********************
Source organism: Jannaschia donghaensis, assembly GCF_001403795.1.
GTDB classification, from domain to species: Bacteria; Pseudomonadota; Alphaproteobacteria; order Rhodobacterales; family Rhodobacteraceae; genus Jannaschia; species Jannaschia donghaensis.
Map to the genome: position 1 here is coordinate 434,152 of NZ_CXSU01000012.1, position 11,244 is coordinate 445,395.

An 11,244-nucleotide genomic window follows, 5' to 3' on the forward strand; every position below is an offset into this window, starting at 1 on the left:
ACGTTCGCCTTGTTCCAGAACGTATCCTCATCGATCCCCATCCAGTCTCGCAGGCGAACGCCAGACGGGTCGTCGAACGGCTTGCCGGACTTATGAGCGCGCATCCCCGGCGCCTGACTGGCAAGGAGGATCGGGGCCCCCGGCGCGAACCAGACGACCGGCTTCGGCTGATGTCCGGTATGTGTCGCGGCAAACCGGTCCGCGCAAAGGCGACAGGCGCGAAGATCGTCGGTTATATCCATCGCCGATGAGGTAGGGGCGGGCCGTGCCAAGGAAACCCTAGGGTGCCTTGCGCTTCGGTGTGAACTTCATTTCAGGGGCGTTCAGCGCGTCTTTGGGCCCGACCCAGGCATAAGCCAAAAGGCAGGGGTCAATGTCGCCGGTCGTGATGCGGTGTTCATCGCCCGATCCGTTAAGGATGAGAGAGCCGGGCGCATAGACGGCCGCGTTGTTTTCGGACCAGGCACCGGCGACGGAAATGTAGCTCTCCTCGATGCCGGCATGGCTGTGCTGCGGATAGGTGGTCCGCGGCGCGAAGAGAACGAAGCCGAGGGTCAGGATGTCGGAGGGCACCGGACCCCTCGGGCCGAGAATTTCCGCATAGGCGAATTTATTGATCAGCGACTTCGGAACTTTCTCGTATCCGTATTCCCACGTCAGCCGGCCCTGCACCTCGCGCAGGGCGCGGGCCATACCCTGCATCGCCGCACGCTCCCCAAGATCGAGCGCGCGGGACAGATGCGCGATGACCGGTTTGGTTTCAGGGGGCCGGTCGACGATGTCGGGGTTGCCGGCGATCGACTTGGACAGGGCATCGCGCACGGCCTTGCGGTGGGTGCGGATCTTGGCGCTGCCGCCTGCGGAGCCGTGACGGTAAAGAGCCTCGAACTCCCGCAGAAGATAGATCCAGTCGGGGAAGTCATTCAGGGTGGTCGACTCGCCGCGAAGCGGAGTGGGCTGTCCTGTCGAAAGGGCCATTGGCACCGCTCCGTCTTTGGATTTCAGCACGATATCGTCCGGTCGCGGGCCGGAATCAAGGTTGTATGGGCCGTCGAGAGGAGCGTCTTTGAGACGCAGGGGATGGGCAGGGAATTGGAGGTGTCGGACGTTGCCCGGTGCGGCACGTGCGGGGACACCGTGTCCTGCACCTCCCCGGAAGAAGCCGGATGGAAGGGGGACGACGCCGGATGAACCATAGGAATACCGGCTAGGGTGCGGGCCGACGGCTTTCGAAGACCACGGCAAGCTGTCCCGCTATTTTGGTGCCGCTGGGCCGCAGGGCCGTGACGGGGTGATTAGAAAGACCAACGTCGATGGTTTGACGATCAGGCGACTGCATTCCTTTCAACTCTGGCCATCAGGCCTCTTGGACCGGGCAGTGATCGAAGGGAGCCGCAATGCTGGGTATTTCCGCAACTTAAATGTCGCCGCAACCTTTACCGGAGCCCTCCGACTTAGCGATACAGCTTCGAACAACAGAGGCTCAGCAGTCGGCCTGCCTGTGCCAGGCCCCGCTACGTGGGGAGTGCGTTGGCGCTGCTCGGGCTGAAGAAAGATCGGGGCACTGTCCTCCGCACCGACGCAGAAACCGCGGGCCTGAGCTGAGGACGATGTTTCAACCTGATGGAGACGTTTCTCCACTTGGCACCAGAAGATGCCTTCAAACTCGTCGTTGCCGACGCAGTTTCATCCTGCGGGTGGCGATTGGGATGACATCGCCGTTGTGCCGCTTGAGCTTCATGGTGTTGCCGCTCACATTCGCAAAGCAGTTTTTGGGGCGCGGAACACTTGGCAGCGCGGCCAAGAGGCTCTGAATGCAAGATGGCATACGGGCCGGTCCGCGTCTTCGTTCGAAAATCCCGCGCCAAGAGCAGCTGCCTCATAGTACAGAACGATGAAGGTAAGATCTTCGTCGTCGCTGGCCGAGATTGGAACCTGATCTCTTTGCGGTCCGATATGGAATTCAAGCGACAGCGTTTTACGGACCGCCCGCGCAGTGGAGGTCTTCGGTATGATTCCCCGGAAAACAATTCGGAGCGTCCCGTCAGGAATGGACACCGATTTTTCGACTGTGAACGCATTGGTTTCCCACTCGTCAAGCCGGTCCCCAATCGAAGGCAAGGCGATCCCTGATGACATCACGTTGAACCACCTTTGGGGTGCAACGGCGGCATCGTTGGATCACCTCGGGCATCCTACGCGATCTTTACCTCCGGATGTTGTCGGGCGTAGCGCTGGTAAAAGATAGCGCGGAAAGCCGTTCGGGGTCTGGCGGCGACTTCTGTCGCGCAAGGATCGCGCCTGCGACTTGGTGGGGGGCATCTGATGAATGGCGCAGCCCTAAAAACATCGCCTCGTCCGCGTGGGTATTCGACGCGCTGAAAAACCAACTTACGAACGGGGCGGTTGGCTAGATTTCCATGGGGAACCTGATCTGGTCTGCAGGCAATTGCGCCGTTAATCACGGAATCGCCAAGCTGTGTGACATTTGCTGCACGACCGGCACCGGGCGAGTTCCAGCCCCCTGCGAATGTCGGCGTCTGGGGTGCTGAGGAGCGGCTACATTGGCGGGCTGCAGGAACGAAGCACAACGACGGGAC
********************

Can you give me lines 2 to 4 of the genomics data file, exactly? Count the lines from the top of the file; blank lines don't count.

GTDB classification, from domain to species: Bacteria; Pseudomonadota; Alphaproteobacteria; order Rhodobacterales; family Rhodobacteraceae; genus Jannaschia; species Jannaschia donghaensis.
Map to the genome: position 1 here is coordinate 434,152 of NZ_CXSU01000012.1, position 11,244 is coordinate 445,395.

An 11,244-nucleotide genomic window follows, 5' to 3' on the forward strand; every position below is an offset into this window, starting at 1 on the left: